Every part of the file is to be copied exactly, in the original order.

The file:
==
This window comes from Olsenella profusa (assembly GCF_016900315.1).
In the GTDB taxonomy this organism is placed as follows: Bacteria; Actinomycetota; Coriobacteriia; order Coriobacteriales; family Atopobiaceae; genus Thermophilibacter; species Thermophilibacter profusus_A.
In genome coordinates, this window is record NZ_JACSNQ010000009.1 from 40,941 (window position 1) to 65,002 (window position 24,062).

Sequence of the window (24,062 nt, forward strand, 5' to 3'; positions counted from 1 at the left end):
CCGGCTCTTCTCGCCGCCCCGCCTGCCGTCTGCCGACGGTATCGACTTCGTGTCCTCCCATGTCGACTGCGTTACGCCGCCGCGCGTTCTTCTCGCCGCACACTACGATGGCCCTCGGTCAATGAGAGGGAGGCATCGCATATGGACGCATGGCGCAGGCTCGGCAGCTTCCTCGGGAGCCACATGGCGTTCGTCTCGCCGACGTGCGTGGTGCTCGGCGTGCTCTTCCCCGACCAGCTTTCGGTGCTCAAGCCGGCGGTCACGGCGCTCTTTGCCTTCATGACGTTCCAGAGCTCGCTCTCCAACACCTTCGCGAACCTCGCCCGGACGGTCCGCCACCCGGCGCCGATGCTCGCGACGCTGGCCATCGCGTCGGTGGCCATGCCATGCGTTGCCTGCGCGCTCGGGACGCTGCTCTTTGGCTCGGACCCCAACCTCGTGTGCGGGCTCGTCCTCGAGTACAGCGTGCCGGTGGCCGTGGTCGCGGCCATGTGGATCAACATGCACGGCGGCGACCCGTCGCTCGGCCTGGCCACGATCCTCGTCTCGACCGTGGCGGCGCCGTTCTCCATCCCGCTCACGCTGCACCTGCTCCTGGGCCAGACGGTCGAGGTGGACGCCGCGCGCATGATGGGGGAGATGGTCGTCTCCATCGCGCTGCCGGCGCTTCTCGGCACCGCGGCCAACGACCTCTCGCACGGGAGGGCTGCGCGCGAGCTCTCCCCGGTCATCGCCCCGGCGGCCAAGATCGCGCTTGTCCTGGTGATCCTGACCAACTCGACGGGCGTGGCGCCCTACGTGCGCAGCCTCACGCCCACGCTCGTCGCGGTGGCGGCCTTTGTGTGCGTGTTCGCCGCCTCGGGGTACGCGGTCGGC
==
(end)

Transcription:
This window comes from Olsenella profusa (assembly GCF_016900315.1).
In the GTDB taxonomy this organism is placed as follows: Bacteria; Actinomycetota; Coriobacteriia; order Coriobacteriales; family Atopobiaceae; genus Thermophilibacter; species Thermophilibacter profusus_A.
In genome coordinates, this window is record NZ_JACSNQ010000009.1 from 40,941 (window position 1) to 65,002 (window position 24,062).

Sequence of the window (24,062 nt, forward strand, 5' to 3'; positions counted from 1 at the left end):
CCGGCTCTTCTCGCCGCCCCGCCTGCCGTCTGCCGACGGTATCGACTTCGTGTCCTCCCATGTCGACTGCGTTACGCCGCCGCGCGTTCTTCTCGCCGCACACTACGATGGCCCTCGGTCAATGAGAGGGAGGCATCGCATATGGACGCATGGCGCAGGCTCGGCAGCTTCCTCGGGAGCCACATGGCGTTCGTCTCGCCGACGTGCGTGGTGCTCGGCGTGCTCTTCCCCGACCAGCTTTCGGTGCTCAAGCCGGCGGTCACGGCGCTCTTTGCCTTCATGACGTTCCAGAGCTCGCTCTCCAACACCTTCGCGAACCTCGCCCGGACGGTCCGCCACCCGGCGCCGATGCTCGCGACGCTGGCCATCGCGTCGGTGGCCATGCCATGCGTTGCCTGCGCGCTCGGGACGCTGCTCTTTGGCTCGGACCCCAACCTCGTGTGCGGGCTCGTCCTCGAGTACAGCGTGCCGGTGGCCGTGGTCGCGGCCATGTGGATCAACATGCACGGCGGCGACCCGTCGCTCGGCCTGGCCACGATCCTCGTCTCGACCGTGGCGGCGCCGTTCTCCATCCCGCTCACGCTGCACCTGCTCCTGGGCCAGACGGTCGAGGTGGACGCCGCGCGCATGATGGGGGAGATGGTCGTCTCCATCGCGCTGCCGGCGCTTCTCGGCACCGCGGCCAACGACCTCTCGCACGGGAGGGCTGCGCGCGAGCTCTCCCCGGTCATCGCCCCGGCGGCCAAGATCGCGCTTGTCCTGGTGATCCTGACCAACTCGACGGGCGTGGCGCCCTACGTGCGCAGCCTCACGCCCACGCTCGTCGCGGTGGCGGCCTTTGTGTGCGTGTTCGCCGCCTCGGGGTACGCGGTCGGC